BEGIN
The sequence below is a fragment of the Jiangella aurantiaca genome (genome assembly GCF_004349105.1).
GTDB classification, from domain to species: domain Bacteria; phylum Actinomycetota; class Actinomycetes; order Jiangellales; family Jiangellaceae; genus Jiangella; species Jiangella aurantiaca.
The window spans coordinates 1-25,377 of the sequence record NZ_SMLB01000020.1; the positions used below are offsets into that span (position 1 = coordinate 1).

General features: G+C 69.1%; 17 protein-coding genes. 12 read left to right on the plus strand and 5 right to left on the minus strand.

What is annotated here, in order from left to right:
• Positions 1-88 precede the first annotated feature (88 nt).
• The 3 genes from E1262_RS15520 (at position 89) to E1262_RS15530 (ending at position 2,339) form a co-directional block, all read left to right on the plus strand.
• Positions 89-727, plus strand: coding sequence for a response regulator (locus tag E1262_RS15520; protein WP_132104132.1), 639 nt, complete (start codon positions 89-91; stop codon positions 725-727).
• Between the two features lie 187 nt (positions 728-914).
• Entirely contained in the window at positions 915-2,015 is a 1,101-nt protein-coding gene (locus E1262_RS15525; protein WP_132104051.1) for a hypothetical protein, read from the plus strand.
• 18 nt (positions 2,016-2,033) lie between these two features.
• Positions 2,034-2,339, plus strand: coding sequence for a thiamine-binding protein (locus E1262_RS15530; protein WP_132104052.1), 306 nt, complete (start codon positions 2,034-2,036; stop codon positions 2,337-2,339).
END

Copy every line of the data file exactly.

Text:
The sequence below is a fragment of the Jiangella aurantiaca genome (genome assembly GCF_004349105.1).
GTDB classification, from domain to species: domain Bacteria; phylum Actinomycetota; class Actinomycetes; order Jiangellales; family Jiangellaceae; genus Jiangella; species Jiangella aurantiaca.
The window spans coordinates 1-25,377 of the sequence record NZ_SMLB01000020.1; the positions used below are offsets into that span (position 1 = coordinate 1).

General features: G+C 69.1%; 17 protein-coding genes. 12 read left to right on the plus strand and 5 right to left on the minus strand.

What is annotated here, in order from left to right:
• Positions 1-88 precede the first annotated feature (88 nt).
• The 3 genes from E1262_RS15520 (at position 89) to E1262_RS15530 (ending at position 2,339) form a co-directional block, all read left to right on the plus strand.
• Positions 89-727, plus strand: coding sequence for a response regulator (locus tag E1262_RS15520; protein WP_132104132.1), 639 nt, complete (start codon positions 89-91; stop codon positions 725-727).
• Between the two features lie 187 nt (positions 728-914).
• Entirely contained in the window at positions 915-2,015 is a 1,101-nt protein-coding gene (locus E1262_RS15525; protein WP_132104051.1) for a hypothetical protein, read from the plus strand.
• 18 nt (positions 2,016-2,033) lie between these two features.
• Positions 2,034-2,339, plus strand: coding sequence for a thiamine-binding protein (locus E1262_RS15530; protein WP_132104052.1), 306 nt, complete (start codon positions 2,034-2,036; stop codon positions 2,337-2,339).